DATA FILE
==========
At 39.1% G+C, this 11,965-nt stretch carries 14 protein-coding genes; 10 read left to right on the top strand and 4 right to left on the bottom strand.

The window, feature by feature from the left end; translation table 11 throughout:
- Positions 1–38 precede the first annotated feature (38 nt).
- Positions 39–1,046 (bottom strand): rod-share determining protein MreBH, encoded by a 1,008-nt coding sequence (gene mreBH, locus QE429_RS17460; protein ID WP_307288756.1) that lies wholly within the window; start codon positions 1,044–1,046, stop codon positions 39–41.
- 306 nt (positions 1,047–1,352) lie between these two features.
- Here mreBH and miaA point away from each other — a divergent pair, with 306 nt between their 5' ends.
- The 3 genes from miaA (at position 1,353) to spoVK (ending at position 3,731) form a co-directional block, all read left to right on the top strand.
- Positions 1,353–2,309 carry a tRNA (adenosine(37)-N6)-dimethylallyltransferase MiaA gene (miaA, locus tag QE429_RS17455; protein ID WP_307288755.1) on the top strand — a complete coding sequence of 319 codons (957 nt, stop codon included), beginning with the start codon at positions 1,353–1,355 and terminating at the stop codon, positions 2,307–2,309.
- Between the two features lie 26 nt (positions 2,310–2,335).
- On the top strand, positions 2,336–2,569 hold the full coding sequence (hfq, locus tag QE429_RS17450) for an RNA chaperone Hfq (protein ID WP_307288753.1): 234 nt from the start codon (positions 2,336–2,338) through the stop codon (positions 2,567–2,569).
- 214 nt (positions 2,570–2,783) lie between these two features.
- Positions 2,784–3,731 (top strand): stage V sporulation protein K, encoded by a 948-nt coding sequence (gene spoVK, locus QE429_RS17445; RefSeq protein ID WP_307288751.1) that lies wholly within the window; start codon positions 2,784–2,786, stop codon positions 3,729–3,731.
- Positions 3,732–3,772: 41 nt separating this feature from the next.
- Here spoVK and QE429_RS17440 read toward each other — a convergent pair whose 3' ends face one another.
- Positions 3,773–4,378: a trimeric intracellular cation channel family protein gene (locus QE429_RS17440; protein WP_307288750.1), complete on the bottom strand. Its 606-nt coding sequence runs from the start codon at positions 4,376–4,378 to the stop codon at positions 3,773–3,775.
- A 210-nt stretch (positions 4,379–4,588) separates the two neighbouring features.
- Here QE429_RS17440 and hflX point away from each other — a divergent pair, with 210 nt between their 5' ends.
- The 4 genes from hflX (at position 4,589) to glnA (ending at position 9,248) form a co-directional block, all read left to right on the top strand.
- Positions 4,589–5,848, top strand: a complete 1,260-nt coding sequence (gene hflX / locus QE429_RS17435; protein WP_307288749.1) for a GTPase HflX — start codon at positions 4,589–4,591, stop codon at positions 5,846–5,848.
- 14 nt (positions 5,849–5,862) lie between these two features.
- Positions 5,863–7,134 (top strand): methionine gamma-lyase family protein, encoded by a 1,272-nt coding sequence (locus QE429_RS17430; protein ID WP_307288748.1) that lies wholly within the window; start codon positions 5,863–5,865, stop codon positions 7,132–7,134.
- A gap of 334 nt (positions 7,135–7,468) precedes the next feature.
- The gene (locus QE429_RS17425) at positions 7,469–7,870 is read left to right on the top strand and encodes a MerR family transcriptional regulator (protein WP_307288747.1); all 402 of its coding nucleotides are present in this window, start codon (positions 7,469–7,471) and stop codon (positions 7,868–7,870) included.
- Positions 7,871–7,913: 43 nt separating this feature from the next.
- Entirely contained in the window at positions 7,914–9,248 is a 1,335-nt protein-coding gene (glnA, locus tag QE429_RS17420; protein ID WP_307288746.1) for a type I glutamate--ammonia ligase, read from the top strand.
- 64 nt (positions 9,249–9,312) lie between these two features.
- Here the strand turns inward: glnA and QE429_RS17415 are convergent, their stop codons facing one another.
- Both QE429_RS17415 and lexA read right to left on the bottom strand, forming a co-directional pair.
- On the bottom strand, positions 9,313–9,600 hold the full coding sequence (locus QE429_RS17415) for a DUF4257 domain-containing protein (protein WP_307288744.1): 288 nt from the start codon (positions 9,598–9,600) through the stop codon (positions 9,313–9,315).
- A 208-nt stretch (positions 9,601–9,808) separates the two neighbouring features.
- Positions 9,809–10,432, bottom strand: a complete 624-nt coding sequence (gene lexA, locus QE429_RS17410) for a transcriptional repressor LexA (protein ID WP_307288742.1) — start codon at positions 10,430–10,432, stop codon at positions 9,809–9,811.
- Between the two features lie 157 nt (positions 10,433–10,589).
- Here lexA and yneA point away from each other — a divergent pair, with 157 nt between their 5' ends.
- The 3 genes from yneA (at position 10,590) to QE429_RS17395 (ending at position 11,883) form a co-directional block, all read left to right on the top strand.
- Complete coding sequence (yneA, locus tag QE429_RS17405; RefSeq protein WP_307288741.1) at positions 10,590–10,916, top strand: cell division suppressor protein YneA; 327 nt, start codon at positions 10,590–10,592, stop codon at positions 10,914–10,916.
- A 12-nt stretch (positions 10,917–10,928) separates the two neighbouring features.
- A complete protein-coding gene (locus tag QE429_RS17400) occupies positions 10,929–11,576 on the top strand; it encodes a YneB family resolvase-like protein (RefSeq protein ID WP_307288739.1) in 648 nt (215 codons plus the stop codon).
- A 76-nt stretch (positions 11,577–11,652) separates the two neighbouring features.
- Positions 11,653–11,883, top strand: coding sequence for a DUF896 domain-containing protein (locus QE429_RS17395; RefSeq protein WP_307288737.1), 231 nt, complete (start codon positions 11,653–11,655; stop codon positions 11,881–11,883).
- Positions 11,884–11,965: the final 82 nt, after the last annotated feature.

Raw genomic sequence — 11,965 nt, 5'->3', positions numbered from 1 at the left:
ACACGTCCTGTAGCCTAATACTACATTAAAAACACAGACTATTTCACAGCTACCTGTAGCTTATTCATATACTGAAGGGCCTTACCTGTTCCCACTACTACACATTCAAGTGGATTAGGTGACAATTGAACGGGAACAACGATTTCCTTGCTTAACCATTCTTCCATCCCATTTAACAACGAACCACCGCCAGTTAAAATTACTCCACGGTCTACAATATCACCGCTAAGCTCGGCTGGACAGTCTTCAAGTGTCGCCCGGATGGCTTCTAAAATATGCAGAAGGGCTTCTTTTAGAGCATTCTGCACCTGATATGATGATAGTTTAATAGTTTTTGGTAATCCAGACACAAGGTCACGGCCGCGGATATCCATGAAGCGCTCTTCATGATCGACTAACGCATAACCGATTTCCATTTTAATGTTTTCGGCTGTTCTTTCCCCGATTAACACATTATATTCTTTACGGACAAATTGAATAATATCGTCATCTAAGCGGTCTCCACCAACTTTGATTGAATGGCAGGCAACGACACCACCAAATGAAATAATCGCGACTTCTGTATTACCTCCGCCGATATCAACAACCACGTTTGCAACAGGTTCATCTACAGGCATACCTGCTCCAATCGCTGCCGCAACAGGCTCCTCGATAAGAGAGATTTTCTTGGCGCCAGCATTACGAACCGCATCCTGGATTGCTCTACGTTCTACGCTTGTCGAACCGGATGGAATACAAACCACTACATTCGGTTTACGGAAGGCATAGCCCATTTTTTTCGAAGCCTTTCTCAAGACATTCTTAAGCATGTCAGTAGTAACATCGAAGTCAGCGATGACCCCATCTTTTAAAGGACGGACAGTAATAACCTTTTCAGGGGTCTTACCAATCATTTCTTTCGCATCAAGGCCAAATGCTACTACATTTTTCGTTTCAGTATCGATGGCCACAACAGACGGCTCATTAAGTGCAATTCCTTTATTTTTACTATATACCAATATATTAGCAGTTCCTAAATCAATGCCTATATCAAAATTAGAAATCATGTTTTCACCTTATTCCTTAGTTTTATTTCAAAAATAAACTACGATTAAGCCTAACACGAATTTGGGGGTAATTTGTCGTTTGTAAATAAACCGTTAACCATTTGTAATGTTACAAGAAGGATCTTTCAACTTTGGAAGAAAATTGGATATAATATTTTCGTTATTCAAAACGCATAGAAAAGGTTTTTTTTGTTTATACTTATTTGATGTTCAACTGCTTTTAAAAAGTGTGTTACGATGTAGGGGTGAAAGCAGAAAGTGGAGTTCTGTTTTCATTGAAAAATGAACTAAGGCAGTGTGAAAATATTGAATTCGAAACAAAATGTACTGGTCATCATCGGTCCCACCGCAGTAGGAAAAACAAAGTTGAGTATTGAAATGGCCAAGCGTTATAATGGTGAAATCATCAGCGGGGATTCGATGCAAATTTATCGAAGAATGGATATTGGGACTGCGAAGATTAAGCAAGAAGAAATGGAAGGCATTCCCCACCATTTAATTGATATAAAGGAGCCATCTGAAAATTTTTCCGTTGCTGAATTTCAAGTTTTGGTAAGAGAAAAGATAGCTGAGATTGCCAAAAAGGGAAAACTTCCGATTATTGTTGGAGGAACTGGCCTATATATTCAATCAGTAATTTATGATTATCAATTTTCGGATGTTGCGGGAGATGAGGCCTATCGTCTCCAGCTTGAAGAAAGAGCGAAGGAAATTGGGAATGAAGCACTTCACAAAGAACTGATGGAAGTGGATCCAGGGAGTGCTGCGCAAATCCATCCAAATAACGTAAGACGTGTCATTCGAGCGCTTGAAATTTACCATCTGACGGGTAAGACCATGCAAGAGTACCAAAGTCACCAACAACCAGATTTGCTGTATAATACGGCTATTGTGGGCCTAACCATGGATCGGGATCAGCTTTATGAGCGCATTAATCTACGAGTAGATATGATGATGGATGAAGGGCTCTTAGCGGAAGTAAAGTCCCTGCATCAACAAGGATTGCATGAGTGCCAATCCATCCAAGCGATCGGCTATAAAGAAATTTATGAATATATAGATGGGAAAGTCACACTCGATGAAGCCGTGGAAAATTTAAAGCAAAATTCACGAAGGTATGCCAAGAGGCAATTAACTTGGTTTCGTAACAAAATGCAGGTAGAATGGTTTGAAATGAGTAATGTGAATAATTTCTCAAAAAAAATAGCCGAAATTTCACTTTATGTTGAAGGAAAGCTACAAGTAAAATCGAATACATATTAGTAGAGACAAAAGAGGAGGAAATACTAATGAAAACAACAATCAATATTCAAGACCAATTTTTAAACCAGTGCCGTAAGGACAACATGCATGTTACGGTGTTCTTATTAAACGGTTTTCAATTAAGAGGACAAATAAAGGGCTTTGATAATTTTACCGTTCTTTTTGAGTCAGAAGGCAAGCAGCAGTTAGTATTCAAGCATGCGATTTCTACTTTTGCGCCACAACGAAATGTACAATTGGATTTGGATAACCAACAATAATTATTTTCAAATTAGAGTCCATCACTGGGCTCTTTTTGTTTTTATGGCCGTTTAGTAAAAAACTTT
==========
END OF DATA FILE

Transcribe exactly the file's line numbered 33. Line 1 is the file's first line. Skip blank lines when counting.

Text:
- Here lexA and yneA point away from each other — a divergent pair, with 157 nt between their 5' ends.